My hardest challenge is patience. I can see, sometimes too clearly, that object I desire. It may be a project, or a thing. It can be a relationship with a person, or just finding out the end of a book you’ve been reading for a while. My instinct is to charge ahead, declaring my desires, not noticing the signposts or signals along the way.
When fellow hikers tell me they are ‘peak baggers’ or ‘trail runners,’ I am reminded of this failing in myself. What is the point of the journey, if you are too focused on the end? Do they have that moment when they realize that in the struggle to win the prize, they missed the beauty of the trail?
This is something I have come to with age, this realization that the victory found at the end is far sweeter if every moment along the way is savored. That is not to say that those moments, even most of those moments, are sweet. In truth, I find that shortly after starting, the stages of the journey are more often filled with frustration. ‘Why am I doing this?’ is a question I frequently find myself asking. When hiking a stretch of ascending trail, where the grade is slow, but unavoidably up, my question may transform into, ‘Who’s stupid idea was this, anyway?’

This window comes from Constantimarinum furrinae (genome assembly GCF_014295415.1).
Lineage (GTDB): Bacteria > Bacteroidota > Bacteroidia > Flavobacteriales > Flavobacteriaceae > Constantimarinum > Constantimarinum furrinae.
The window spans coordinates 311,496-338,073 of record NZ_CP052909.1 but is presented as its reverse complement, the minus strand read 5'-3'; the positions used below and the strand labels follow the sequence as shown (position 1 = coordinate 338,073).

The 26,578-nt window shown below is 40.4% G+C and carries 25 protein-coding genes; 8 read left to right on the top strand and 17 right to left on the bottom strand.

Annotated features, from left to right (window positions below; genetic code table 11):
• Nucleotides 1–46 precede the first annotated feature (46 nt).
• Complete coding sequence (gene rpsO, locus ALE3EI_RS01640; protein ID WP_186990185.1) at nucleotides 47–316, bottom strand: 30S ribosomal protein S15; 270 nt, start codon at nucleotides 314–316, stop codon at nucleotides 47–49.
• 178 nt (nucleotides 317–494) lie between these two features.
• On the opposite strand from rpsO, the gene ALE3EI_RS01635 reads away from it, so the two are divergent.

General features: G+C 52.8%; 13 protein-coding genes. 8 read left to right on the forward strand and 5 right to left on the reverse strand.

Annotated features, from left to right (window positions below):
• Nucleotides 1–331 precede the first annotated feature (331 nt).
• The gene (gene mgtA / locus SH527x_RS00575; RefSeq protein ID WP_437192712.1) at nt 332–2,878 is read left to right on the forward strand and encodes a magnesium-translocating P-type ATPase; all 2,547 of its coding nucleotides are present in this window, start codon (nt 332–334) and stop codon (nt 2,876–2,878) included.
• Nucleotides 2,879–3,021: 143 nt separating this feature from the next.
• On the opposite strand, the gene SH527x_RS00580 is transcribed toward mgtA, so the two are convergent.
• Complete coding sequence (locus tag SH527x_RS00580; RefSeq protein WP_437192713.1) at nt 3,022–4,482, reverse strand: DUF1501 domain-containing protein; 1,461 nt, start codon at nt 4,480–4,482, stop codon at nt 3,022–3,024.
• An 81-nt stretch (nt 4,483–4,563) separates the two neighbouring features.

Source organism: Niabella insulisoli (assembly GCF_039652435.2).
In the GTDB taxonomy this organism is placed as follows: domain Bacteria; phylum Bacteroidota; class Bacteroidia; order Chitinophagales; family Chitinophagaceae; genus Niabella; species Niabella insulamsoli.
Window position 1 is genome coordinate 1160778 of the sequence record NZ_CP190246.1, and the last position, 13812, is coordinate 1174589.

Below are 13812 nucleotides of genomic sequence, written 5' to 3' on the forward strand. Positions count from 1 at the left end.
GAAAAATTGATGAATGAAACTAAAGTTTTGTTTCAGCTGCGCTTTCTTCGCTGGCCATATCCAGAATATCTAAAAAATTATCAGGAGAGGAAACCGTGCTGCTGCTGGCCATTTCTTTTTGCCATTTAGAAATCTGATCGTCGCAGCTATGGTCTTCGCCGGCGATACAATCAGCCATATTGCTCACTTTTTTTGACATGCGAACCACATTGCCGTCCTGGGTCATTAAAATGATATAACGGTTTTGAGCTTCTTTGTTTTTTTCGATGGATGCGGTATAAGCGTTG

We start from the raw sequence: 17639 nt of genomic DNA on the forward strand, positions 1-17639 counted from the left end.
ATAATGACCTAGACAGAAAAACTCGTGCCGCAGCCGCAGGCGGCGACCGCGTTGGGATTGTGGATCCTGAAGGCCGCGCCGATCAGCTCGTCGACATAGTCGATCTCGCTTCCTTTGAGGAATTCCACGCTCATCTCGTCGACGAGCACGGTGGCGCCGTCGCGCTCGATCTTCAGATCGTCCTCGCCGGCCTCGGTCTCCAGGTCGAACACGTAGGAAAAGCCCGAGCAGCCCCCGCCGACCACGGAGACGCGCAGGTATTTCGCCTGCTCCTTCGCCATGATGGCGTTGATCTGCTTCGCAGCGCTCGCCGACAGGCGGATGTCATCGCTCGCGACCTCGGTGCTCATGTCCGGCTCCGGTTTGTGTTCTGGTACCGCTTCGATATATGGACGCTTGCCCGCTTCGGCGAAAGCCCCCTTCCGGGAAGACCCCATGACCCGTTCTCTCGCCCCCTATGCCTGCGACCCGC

But then, there are moments: a slow smile, a bird’s song, a vista that opens with such beauty that your mouth falls open and your breath stops. These moments remind you that life is not the goal; it is the journey made up of small discoveries woven together with determination, each one building on the next, until you arrive.
As a reminder, I leave for Scotland in three days. I will resume posting upon my return.